The Alliance For Change (AFC) wants Guyana’s constitutional reform process to make a place for dual citizenship holders to allow the country to tap into the huge human resource reservoir of Guyanese who are also nationals of other countries, party leader Raphael Trotman said Wednesday.
Optimistic that the AFC would secure the support of the opposition People’s Progressive Party (PPP), Trotman said the time has come for Guyana to take “a second look” at the role the diaspora could play in the country’s affairs or “it is going to cause damage”.
“I think that they (dual nationals) have a right to be represented in the National Assembly and I am applauding the fact that my colleagues, as I read, would be making attempts to renounce their citizenship,” he told a news conference at the AFC’s headquarters, Centre for Change, Railway Embankment Road, Kitty.
The coalition-led administration has not kept its election campaign promise of constitutional reform which is the responsibility of Prime Minister Moses Nagamootoo who is a key figure in the AFC.
The Ministry of the Presidency earlier Wednesday announced that the A Partnership for National Unity (APNU) Members of Parliament (MPs) – Guyanese-Britons Carl Greenidge and Rupert Roopnaraine and Guyanese-American Joseph Harmon – would be renouncing their foreign citizenship.
President David Granger reportedly said that although he has accepted the resignations of the trio and Alliance For Change (AFC) parliamentarian – Briton-Guyanese Dominic Gaskin – their exit from the 65-seat House would not take effect until they submit their resignations to House Speaker, Dr. Barton Scotland.
The Guyana government has said the National Assembly would meet on April 11.
Gaskin, who was born in the United Kingdom (UK) would not be renouncing his UK citizenship. The AFC said Gaskin, six weeks ago, had indicated his intention to resign.
Trotman, who had participated in a constitutional reform process after the Herdmanston Accord, contended that Guyana needs to do as much as it could to unlock the participation of Guyanese engineers and other experts in the country’s emerging oil and gas sector.
Referring to Article 155 (1) (a) of the Constitution which states that “No person shall be qualified for election as a member of the National Assembly who is, by virtue of his or her own act, under any acknowledgement of allegiance, obedience or adherence to a foreign power or state,” Trotman said “This article in the constitution is doing Guyana a disservice and, therefore, it needs to be amended.”
The issue of dual citizenship was brought to the front-burner on December 21, 2018 when then AFC member, Guyanese-Canadian Charrandass Persaud, had controversially sided with the opposition People’s Progressive Party (PPP) to approve a no-confidence motion of 33-32.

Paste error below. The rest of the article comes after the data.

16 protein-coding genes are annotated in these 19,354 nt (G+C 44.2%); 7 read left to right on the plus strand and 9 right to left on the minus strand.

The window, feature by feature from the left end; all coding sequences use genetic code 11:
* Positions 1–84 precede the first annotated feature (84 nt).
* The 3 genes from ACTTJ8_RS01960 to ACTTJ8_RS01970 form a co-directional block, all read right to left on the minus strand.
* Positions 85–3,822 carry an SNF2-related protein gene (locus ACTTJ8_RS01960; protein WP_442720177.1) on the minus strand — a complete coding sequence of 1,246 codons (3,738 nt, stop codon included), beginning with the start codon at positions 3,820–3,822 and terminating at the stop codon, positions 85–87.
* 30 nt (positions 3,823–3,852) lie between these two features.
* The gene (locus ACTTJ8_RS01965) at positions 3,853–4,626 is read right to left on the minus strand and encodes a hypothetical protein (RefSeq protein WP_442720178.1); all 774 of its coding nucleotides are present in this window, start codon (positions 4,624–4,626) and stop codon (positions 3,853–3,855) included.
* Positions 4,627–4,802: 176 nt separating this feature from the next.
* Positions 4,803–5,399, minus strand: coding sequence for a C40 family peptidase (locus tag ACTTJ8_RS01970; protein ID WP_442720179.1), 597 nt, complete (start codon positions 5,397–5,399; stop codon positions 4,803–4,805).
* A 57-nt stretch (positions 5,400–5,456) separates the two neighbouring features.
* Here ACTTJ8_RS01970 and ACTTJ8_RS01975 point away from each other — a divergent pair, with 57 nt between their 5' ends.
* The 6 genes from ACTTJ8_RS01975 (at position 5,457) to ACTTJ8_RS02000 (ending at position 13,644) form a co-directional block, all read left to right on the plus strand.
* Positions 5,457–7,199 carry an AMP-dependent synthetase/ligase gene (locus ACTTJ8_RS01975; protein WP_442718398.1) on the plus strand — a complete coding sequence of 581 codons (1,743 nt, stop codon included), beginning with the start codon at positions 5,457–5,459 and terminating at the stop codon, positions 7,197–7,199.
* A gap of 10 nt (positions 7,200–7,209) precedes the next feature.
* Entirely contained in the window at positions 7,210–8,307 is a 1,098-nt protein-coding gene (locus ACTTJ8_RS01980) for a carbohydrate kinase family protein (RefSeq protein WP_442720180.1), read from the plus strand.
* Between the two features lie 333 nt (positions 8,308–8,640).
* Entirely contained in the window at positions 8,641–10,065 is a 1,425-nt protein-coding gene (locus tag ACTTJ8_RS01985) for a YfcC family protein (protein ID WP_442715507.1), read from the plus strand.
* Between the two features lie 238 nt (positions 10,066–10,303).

While the Guyana Court of Appeal struck down the High Court’s decision that the motion was validly passed on the basis that it required an absolute majority of 34 votes instead of 33, it upheld the lower court’s finding that Persaud’s vote was legitimate because the proceedings were still valid and saved by another constitutional provision.
The AFC Leader said his party would continue to push for a revision of the constitution to allow for greater participation in Guyana’s affairs by dual citizenship holders. He sounded a note of optimism that such a change was expected to attract bipartisan support. “Let’s believe that the People’s Progressive Party itself would wish to have included in its fold persons who may have more than one passport,” said Trotman, who is also Minister of Natural Resources.
The PPP has said Guyanese-Canadian Gail Teixeira and Guyanese-American Odinga Lumumba plan to surrender their foreign citizenship. Leader of the recently-formed Liberty and Justice Party, Lenox Shuman had said he had already started the process to relinquish his Canadian citizenship.
Teixeira recently told a public forum organised by the non-governmental organisation, Reform, Inform, Sustain Educate (RISE) Guyana that the time has come for the country to “have a conversation” on the constitutional provision that bars persons, who swear allegiance to a foreign power, from being candidates or parliamentarians. She said, as it stands, the constitution is basically telling dual citizenship holders that they could invest in Guyana but never hold elected office.
“That is a debate that I think, as a people, we need to have because it is OK for Gail Teixeira to resign from Parliament and renounce and maybe I’ll go back in, maybe I won’t, but you have a generation coming down the road… those children are going to reach an age that they are going to want to get elected as MPs and when you dishonour them, there is going to be a problem so I think we have to look at this issue not only from a legal-constitutional but from a social-political aspect for the future,” she said.
Teixeira who is the Opposition PPP’s Chief Whip said of Guyana’s more than 700,000 persons, a large percentage of them are Guyanese who are also Trinidadians, Brazilians, Venezuelans, Americans, Canadians, British and other foreign citizens.